A positive message on immigration
Upon returning to England from New Zealand I felt the anti-immigrant voices were becoming much more confident throughout the general election. I felt powerless to influence this. Then I thought about how I could counteract these messages and the idea of a banner came to me.
Throughout my year in Wellington, New Zealand as a Resident Friend I began to understand better the experience of colonisation and how marginalised groups are affected by negative messages and stereotypes.
I returned to England and felt the anti-immigrant voices were becoming much more confident throughout the general election. I felt powerless to influence this.
I decided that I should not be afraid to speak my truth.- Marion Mcnichol, Reading Local Meeting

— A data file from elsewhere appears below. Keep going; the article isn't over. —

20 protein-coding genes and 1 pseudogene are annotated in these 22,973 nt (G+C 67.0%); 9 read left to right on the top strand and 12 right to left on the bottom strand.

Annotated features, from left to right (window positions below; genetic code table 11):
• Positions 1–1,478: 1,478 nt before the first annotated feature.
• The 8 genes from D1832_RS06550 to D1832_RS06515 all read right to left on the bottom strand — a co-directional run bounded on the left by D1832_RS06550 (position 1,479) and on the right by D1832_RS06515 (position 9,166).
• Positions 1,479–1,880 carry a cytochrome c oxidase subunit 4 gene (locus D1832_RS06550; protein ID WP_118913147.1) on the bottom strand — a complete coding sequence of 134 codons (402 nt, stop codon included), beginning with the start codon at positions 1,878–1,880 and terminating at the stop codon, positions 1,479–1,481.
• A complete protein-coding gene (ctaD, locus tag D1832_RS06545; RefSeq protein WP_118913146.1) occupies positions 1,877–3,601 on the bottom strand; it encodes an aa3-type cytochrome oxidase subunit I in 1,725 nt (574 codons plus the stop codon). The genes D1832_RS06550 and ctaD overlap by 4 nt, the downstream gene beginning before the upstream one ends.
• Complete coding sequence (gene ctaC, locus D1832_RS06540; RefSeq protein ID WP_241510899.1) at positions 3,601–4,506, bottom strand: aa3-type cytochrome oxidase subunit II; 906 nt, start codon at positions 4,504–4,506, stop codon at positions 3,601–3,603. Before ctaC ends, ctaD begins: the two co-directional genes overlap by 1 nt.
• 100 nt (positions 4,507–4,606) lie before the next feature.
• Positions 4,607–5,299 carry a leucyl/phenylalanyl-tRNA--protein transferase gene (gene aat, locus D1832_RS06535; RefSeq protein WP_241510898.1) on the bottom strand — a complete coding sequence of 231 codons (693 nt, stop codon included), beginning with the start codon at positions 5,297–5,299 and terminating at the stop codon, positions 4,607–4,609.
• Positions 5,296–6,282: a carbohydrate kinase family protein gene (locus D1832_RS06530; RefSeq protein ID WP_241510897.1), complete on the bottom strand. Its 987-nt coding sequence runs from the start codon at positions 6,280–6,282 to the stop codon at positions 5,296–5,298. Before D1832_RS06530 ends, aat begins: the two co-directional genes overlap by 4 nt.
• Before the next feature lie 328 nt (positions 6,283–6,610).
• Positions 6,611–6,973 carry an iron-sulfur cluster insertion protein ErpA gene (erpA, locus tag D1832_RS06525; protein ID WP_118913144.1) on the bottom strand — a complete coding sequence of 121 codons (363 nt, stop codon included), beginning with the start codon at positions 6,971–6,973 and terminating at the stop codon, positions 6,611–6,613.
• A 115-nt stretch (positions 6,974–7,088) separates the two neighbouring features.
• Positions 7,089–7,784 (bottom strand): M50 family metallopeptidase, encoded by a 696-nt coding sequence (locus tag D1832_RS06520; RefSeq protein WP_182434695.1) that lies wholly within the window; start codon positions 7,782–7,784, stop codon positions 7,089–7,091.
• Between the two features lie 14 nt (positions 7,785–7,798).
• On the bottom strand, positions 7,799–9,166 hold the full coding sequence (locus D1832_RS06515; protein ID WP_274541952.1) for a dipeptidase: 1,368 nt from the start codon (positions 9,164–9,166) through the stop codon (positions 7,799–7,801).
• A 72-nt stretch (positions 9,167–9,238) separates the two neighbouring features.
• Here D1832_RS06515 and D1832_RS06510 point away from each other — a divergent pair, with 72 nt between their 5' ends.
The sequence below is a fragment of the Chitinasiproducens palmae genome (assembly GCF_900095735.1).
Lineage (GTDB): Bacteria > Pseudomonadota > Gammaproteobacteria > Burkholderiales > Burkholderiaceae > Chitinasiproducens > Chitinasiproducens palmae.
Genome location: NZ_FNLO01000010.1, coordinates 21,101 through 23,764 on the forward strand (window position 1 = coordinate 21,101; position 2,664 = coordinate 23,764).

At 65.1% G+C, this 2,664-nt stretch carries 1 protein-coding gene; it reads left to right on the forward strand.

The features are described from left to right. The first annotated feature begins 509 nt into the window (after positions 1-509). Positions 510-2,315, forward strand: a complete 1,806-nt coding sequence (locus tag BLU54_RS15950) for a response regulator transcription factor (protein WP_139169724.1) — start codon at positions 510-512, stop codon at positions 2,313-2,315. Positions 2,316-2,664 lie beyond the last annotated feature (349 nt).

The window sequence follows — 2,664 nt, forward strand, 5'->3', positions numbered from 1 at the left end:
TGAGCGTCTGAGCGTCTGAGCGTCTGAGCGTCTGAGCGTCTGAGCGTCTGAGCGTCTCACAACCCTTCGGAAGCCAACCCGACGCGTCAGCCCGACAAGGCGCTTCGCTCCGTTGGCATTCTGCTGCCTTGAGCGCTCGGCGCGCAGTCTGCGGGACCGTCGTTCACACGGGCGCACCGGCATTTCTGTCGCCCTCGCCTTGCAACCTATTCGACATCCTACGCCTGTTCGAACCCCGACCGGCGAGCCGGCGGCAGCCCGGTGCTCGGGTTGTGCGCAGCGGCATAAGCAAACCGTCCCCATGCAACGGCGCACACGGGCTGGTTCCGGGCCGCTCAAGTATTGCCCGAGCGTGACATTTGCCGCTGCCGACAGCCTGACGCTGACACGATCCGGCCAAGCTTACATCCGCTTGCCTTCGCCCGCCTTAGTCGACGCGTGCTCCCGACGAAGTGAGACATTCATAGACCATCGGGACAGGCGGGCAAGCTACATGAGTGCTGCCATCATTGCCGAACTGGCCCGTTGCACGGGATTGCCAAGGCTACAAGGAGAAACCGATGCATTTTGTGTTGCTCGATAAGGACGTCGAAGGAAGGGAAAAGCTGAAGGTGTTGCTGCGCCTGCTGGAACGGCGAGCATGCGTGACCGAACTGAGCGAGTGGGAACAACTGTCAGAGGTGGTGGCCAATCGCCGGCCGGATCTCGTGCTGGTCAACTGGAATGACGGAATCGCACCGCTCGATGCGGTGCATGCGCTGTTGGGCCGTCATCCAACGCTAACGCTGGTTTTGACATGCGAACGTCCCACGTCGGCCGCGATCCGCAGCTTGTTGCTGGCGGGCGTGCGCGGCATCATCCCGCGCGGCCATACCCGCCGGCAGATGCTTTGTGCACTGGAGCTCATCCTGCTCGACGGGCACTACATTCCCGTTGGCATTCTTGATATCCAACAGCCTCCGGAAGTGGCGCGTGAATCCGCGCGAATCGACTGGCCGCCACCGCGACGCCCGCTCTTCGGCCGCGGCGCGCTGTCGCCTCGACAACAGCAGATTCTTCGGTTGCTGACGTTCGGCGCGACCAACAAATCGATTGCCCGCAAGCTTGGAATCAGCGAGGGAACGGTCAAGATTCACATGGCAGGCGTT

Initially I thought about funding an advertising hoarding but then thought of my own banner; they are fairly cheap to buy on the internet. I felt nervous about hanging it out of the upstairs window when it arrived as my 7–year–old grandson was sleeping in that room. I wondered if it would attract a brick through the window but decided that I should not be afraid to speak my truth.
Redressing the balance
The banner stayed up for a month on a busy bus route and went viral on Twitter. Someone sent it to Alastair Campbell and he retweeted it to 24,000 followers. I felt so much better having taken some power back for myself.
I then took the banner to the town meal attended by 300 people and hung it on the bandstand, watching as people photographed it and talking to some of them. A man from Ghana asked me to pose with the banner, wanting to tell me how hard he worked and he sent it off on Facebook to friends in Ghana. I could see that people liked it by how many times it was photographed and felt proud to have done a small thing to redress the balance.
Speaking my truth
The badges "I'm a Quaker ask me why" encourage us to speak our truth more confidently and this was a push towards taking this action.